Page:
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  • Katica Roy

Why We Recognize Equal Pay Day In 2018

Updated: Dec 14, 2020

The question isn’t whether or not we can close the gender pay gap — it’s whether or not we choose to close it.

I could never figure out why my children are somehow worth less to society simply because their mother is the sole breadwinner. My children are not alone. In fact, mothers are the sole or primary provider in 40% of US households with children.

As the sole breadwinner for my family, I have fought to be paid equitably. Twice. That’s why Equal Pay Day matters — not only to me but to the broader US society — because when we leave women behind, we are also leaving their children, their families and our economic well being behind.

We could add $9.2B to our economy in my home state of Colorado if we closed the gender pay gap. This is not solely an issue of fairness. Closing the gender pay gap is an issue of economic growth. We are constricting the economic pie for everyone by not closing the gender pay gap.

What is Equal Pay Day?

Equal Pay Day marks the day when women as an aggregate, across all races and ethnicities, have to work to make the same amount as their male peers did on December 31 of the year prior. It’s true that women work more than three months for free. Each and every year. This number mostly gets worse when you add race and ethnicity.

Consider these facts:

Black women earn 68 cents on the dollar. Latinas earn 62 cents on the dollar. Asian women have the lowest gap at 93 cents on the dollar, and if they are 65 or older that gap widens to 51 cents on the dollar. Even if we took the smallest gap, Asian American women would still have to work up 6 years longer than their male peers to earn the same amount.

Or consider the fact that we have separate Equal Pay Days for different races and ethnicities.

Here are the 2018 Equal Pay Days:

  • February 22: Asian American Women’s Equal Pay Day

  • April 10: All Women’s Equal Pay Day

  • April 17: White Women’s Equal Pay Day

  • August 7: Black Women’s Equal Pay Day

  • September 27: Native Women’s Equal Pay Day

  • November 1: Latinas Equal Pay Day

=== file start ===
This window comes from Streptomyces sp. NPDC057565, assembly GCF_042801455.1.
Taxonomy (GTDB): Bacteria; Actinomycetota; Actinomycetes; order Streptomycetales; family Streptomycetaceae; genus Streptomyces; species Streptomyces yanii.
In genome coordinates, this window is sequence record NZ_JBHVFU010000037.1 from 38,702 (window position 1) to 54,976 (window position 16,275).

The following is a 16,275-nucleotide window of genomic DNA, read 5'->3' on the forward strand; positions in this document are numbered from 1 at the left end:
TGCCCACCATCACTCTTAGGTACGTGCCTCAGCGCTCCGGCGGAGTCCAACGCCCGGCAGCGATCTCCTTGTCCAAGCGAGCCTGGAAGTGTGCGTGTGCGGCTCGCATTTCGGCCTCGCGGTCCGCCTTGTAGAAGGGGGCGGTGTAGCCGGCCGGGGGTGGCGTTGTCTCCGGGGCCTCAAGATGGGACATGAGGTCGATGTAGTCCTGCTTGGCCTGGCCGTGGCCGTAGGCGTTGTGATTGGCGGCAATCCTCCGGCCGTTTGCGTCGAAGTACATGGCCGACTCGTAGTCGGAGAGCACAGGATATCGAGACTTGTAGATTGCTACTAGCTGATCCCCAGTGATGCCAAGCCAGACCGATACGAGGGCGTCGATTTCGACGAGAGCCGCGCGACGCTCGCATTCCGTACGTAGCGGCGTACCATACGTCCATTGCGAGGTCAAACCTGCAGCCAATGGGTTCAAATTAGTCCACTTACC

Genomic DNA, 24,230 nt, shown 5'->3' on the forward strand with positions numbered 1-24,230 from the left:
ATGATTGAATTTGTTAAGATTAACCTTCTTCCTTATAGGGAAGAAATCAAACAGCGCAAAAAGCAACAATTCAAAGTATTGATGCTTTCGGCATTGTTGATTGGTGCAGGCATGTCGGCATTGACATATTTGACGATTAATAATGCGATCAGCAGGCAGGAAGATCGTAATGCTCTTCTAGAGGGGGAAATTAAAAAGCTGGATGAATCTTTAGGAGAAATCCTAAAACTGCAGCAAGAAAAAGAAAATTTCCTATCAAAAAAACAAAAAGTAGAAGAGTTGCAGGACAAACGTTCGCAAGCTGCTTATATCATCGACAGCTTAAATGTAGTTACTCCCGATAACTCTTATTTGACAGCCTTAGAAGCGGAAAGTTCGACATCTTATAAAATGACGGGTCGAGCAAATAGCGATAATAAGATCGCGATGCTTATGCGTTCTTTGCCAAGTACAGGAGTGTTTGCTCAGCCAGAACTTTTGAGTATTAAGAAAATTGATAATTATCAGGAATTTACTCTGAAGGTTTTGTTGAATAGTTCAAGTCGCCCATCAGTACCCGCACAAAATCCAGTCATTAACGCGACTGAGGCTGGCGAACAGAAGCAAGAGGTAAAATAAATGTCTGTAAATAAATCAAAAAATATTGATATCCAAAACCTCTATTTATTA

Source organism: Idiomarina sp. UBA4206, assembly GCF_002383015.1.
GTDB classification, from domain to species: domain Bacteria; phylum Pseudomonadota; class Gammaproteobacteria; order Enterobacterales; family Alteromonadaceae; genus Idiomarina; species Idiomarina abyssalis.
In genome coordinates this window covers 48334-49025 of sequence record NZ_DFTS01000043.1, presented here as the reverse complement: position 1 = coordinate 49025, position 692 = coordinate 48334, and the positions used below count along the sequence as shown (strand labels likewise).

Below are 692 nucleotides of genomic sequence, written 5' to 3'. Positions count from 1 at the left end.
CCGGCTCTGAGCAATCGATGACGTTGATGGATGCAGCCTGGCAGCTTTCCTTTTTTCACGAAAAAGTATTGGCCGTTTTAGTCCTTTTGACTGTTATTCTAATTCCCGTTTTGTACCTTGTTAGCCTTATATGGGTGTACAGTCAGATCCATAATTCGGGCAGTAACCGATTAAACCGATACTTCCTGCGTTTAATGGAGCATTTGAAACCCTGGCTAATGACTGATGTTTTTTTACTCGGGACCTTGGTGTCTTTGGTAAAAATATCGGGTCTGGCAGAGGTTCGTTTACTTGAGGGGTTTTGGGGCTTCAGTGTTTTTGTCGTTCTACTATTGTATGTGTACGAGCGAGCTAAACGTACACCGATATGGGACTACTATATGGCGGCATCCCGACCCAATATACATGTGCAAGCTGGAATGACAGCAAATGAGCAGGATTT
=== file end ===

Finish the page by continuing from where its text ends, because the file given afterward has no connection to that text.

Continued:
These findings remind us why we must include all women, of all races and ethnicities, in our mission to close the gender equity gap.

Why We Recognize Equal Pay Day

In 2018, we cannot celebrate Equal Pay Day. Not yet. Until we close the gender pay gap, we will continue to recognize Equal Pay Day to bring awareness to this grave economic injustice. And, when we do close the gap, we will celebrate on December 31 each and every year so that we never forget.

This means we’ve got work to do. In the most recent gender pay gap numbers reported in the UK, almost half of the companies touted as the “best place to work as a woman” in the UK had a larger pay gap than the national average.

We would be wise to look at other countries for inspiration, such as the move by France to fine firms over the gender pay gap, or Canada’s plan to carve out part of its 2018 budget to specifically close the gender gap.

The Future of Equal Pay Day

We launched Pipeline™ on Equal Pay Day 2017 because we believe in achieving gender equity through using data and advanced technologies, such as cloud computing and artificial intelligence.

Our goal is to achieve gender equity in our lifetime, including closing the gender pay gap. It’s a very worthwhile goal especially given the backward trajectory of gender equity on both the global and national stage. However, we at Pipeline™ believe that if we all work together to close the gender pay gap, we’ll have something worth celebrating on December 31, 2030.

It is possible to close the gender pay gap, and to make that a reality we must all choose to close the gap and then take decisive action.

Gender pay parity is possible in our lifetime.


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